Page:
Fishing has been good and will continue to get better with the falling temperatures. Spin fisherman using small rooster tails, spoons, kastmasters, and mepps are catching trout 12-15”” range. Fly fisherman in boats trolling small woolly buggers, leech patterns, and nymphs continue to pick up fish all day long. Some of the better fly patterns include; sheep creek specials, Zug bugs, and red copper John’s. Terrestrials from shore can be effective all day when the wind is calm.
Fishing has slowed down some with the extreme heat but will pick up fall creeps in. Fishing will just continue to improve with good water conditions and the fall temperatures. Spin Fisherman are finding that Rapala minnow imitations are working well in addition to larger brightly colored jigs. Fly Fisherman are picking up an occasional walleye or bass on chartreuse woolly buggers or clouser minnows near the dam.
Fishing has been better as more access to lake opens up from shore. Fishing out of a boat will be the most productive option until the cold really sets in and knocks down the remaining vegetation. Morning mayfly and midge hatches have been a little inconsistent but fish seem to still sporadically breaking the surface till the sun comes up. Fly fisherman in boats have been doing well slowly trolling damsels or small dark leech patterns along the weed beds and in the deeper weed channels. Parachute adams, Cutter’s Bi-Visible Dun, and small black elk hair caddis are all excellent dry flies to have at Spooner in the Fall. Expect to hook a few chub during an outing.
Fishing at Squaw Reservoir can be productive through the summer months near the dam for trout or at the inlet for bass. Now is the best time of year for largemouth bass at the reservoir. Early and late in the day poppers can be effective along and in the shoreline tulles. Spinnerbaits and floating rapalas can also work well along the shoreline for large bass. Fly fishing with sinking lines near the dam out of boats has been fair to good this spring.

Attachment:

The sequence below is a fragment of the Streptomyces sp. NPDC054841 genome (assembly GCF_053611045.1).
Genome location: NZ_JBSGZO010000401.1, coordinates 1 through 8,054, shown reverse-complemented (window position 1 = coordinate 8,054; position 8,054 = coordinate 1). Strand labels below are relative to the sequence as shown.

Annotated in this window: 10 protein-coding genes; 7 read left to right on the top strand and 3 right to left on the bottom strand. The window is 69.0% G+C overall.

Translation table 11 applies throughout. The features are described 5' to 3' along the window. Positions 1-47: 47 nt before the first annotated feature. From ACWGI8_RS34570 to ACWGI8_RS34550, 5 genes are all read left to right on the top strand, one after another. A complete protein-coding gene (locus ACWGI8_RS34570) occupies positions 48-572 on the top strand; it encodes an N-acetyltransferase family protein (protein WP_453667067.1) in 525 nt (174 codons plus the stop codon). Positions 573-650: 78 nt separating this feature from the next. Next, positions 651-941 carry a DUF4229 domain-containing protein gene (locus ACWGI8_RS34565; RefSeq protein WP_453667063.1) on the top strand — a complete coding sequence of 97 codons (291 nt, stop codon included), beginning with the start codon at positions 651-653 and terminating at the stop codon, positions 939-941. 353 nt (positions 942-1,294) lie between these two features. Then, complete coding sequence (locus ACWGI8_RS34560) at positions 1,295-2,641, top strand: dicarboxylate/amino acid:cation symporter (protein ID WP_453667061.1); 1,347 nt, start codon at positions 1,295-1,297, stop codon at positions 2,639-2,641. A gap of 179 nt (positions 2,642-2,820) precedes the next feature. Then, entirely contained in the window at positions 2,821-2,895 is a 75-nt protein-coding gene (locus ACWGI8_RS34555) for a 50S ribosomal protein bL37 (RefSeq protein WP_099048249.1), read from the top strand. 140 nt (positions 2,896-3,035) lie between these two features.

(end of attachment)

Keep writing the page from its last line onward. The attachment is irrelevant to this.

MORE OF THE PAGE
Topaz has been fishing well, shore anglers with powerbait and boaters trolling flash rigs are doing the best. Most trout are around 12 inches with a few up to 18 reported. Crawlers off the bottom have also been productive early and late in the day. Fishing for trout should remain good and productive through fall.
The river is in excellent condition. Flows are at prime fall levels and the cool overnight temperatures have kept the trout happy. Fishing mid-day will continue to be good until the cold really sets in. Insects are abundant with the amount of water we’ve seen over the last three seasons. Spin fisherman have been doing well around the parks for hatchery trout. Depending on where you’re at on the river, there have been some good caddis hatches and a few pale mayflies still hatching throughout the day. E/C caddis, yellow elk hair caddis, and parachute orange dry flies have been productive. Nymph fishing continues to be the best method for numbers but streamers are going to be the best bet for the real big fish this Fall.
The summer heat is finally on its way out and the Urban Ponds are scheduled to be stocked again through late fall. Fisherman are having luck using Powerbait, small night crawlers and salmon eggs. Spooner Lake, Sparks Marina, James Kinney Pond, Paradise Ponds, Marilyn's Pond, Baily Pond, and Wilson Commons all received fish plants the last week of September.
Walker Lake is currently at 44% of capacity and rising. An increase in the lake level is key to the fishery rebounding.
Wall Canyon Reservoir is currently difficult to access due to the amount of precipitation received in the region. The access is road is extremely muddy and four wheel drive is necessary. As things dry out in the spring expect excellent fishing for carryover rainbow and brown trout as well as smallmouth bass.
Stocking of several thousand channel catfish and white crappie along with half a million juvenile white bass has occurred in both Little Washoe Lake and Washoe Lake during the 2017 and 2018 seasons. Expect slow fishing with some areas being more productive than others. Fishing should be productive in Little Washoe Lake this spring.